Sunday 21 October 2018

Gardai monitoring 192 sex offenders after their release

There are 192 sex offenders living in communities across the country subject to special Garda monitoring. (Stock Photo)
There are 192 sex offenders living in communities across the country subject to special Garda monitoring. (Stock Photo)
Mark O'Regan

Mark O'Regan

There are 192 sex offenders living in communities across the country subject to special Garda monitoring, the Sunday Independent can reveal.

New figures show that 126 people convicted of more serious offences are now subject to strict post-release supervision orders.

Those in this category must rigidly adhere to agreed restraining measures, including bans on attending designated locations, such as schools, sports clubs and playgrounds.

Psychological counselling or other 'appropriate treatment' may also be ordered.

Abusers are required to inform an employer of the nature of their conviction when applying for any job that involves unsupervised access or contact with a child, or a minor with a mental disability.

Under Irish law, failure to do so can result in a fine of up to €12,697, a five-year prison sentence, or both.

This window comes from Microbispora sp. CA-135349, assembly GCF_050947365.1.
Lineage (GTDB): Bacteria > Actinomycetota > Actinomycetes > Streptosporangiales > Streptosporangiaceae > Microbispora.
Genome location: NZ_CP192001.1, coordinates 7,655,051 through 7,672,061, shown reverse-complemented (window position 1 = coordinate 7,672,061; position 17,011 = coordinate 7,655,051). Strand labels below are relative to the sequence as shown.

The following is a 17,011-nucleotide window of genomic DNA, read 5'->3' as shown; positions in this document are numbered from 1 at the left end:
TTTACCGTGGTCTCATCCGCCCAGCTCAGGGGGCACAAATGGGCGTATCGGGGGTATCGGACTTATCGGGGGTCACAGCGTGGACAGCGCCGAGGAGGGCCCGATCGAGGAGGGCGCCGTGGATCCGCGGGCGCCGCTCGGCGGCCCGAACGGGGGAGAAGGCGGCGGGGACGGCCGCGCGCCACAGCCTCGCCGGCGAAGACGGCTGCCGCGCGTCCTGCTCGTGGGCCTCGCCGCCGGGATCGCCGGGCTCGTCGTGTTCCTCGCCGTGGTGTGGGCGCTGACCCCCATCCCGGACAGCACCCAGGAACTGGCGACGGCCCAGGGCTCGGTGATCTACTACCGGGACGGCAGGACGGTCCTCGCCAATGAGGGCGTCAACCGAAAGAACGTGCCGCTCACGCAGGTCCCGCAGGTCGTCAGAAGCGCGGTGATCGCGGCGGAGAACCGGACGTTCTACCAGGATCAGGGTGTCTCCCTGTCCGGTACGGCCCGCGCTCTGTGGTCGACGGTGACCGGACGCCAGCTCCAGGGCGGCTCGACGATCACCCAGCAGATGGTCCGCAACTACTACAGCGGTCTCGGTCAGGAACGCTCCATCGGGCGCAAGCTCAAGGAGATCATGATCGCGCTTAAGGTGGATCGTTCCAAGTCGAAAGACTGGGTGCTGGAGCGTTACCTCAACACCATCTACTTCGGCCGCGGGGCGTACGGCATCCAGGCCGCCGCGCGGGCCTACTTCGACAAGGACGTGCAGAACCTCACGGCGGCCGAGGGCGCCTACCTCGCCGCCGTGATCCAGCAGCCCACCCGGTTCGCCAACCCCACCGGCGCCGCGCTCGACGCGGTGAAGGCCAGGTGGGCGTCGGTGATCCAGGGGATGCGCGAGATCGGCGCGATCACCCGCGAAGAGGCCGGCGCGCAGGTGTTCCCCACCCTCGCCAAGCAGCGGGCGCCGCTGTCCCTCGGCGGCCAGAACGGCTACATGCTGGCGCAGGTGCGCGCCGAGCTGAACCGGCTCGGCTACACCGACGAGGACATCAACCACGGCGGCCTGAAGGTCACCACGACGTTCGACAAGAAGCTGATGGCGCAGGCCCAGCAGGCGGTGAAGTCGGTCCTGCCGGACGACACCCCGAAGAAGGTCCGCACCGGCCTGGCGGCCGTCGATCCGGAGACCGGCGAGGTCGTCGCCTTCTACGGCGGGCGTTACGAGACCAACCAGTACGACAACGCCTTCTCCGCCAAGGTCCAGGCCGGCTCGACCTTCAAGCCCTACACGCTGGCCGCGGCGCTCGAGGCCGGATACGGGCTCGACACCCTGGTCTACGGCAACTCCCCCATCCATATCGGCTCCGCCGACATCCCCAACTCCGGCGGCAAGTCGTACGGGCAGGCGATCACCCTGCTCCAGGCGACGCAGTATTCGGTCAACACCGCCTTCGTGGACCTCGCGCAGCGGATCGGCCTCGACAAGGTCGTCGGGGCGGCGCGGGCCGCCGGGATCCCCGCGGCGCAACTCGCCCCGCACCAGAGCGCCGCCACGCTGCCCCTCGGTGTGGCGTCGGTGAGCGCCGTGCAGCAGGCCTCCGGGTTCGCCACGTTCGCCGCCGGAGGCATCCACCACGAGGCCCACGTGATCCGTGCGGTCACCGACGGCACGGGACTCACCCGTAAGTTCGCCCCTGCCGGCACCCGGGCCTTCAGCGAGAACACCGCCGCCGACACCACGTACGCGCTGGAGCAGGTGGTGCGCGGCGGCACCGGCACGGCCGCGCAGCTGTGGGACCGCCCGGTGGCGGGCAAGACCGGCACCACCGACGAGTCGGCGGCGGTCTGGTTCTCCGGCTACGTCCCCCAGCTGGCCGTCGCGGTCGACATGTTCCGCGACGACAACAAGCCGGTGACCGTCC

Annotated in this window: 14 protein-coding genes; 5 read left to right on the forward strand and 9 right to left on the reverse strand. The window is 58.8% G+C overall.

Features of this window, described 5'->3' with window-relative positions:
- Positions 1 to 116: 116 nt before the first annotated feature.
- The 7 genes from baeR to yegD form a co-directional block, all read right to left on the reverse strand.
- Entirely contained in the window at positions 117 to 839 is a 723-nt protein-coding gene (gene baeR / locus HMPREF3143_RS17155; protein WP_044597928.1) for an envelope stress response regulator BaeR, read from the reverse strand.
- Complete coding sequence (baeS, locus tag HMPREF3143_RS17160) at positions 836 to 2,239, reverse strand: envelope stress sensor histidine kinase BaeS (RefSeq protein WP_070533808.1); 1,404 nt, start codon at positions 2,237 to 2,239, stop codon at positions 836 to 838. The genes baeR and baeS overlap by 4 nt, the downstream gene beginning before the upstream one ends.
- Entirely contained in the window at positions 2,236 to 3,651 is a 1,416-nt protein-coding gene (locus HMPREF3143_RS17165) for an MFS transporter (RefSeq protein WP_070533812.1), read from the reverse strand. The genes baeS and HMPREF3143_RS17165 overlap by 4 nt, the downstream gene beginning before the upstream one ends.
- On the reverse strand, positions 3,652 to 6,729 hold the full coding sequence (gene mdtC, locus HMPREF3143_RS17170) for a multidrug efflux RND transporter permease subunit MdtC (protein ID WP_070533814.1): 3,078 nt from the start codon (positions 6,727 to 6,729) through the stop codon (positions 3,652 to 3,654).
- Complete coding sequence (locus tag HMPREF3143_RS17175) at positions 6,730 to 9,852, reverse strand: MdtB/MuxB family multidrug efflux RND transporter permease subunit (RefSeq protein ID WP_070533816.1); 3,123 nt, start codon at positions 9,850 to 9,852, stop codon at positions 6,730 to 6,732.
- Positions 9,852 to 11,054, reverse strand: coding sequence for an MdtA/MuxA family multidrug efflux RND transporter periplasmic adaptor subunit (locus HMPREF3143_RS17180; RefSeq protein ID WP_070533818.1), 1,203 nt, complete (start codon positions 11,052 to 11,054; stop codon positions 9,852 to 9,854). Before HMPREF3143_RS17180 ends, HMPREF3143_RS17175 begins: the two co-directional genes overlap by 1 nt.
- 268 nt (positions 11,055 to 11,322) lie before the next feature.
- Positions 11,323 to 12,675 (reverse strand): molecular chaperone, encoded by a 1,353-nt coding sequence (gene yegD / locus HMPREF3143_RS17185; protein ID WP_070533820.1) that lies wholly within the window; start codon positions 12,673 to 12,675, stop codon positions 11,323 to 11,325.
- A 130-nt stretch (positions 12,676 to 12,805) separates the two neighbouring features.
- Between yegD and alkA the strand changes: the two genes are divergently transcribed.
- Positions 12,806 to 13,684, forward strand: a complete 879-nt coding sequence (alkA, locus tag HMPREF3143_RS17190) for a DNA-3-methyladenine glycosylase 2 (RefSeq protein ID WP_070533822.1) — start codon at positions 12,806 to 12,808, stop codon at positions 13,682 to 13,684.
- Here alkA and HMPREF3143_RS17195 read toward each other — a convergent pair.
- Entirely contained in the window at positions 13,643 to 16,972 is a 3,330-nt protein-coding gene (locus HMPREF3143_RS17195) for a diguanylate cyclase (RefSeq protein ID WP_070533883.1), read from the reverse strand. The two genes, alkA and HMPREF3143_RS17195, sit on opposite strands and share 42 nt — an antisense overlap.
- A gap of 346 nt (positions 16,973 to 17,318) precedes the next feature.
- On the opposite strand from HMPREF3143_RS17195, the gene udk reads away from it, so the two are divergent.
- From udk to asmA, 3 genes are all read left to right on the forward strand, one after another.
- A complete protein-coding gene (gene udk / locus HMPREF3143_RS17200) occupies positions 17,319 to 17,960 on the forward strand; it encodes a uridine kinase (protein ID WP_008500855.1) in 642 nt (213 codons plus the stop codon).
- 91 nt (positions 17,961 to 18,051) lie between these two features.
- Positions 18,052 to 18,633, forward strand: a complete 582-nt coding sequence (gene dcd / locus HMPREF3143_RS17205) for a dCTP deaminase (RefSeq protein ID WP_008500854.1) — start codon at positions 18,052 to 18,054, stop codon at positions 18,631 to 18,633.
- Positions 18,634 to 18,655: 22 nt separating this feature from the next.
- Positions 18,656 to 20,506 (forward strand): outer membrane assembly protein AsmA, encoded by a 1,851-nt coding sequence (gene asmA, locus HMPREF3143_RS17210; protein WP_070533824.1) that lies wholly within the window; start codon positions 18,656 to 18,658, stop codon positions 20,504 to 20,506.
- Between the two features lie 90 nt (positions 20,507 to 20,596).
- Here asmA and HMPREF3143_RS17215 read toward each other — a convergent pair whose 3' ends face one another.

The majority of sex offenders subject to post-release supervision orders live in the north and north-east areas of Dublin.

Campaigners stress there are legal guidelines in both the US and UK that allow parents to establish whether or not someone who lives close by has a record of child abuse. However, no specific legislation exists in this country that requires gardai to disclose the address of a freed convicted sex offender.

Meanwhile, new data shows an average of 30 sex offenders a year sign up for a special rehabilitation programme while in prison.

One such therapeutic intervention is the Building Better Lives (BBL) programme, developed by the Irish Prison Service and introduced in Arbour Hill prison in 2009.

The programme is carried out by clinical, counselling and forensic psychologists.

Typically, eight offenders take part in the programme at any one time.

It involves group therapy and aims to reduce the risk of reoffending. All participants must acknowledge "full admission" of their offence, and the harm caused to a victim, so as to qualify for a place on the course.

They must also have a "robust personality" to withstand the "challenges" of therapy.

Sunday Independent

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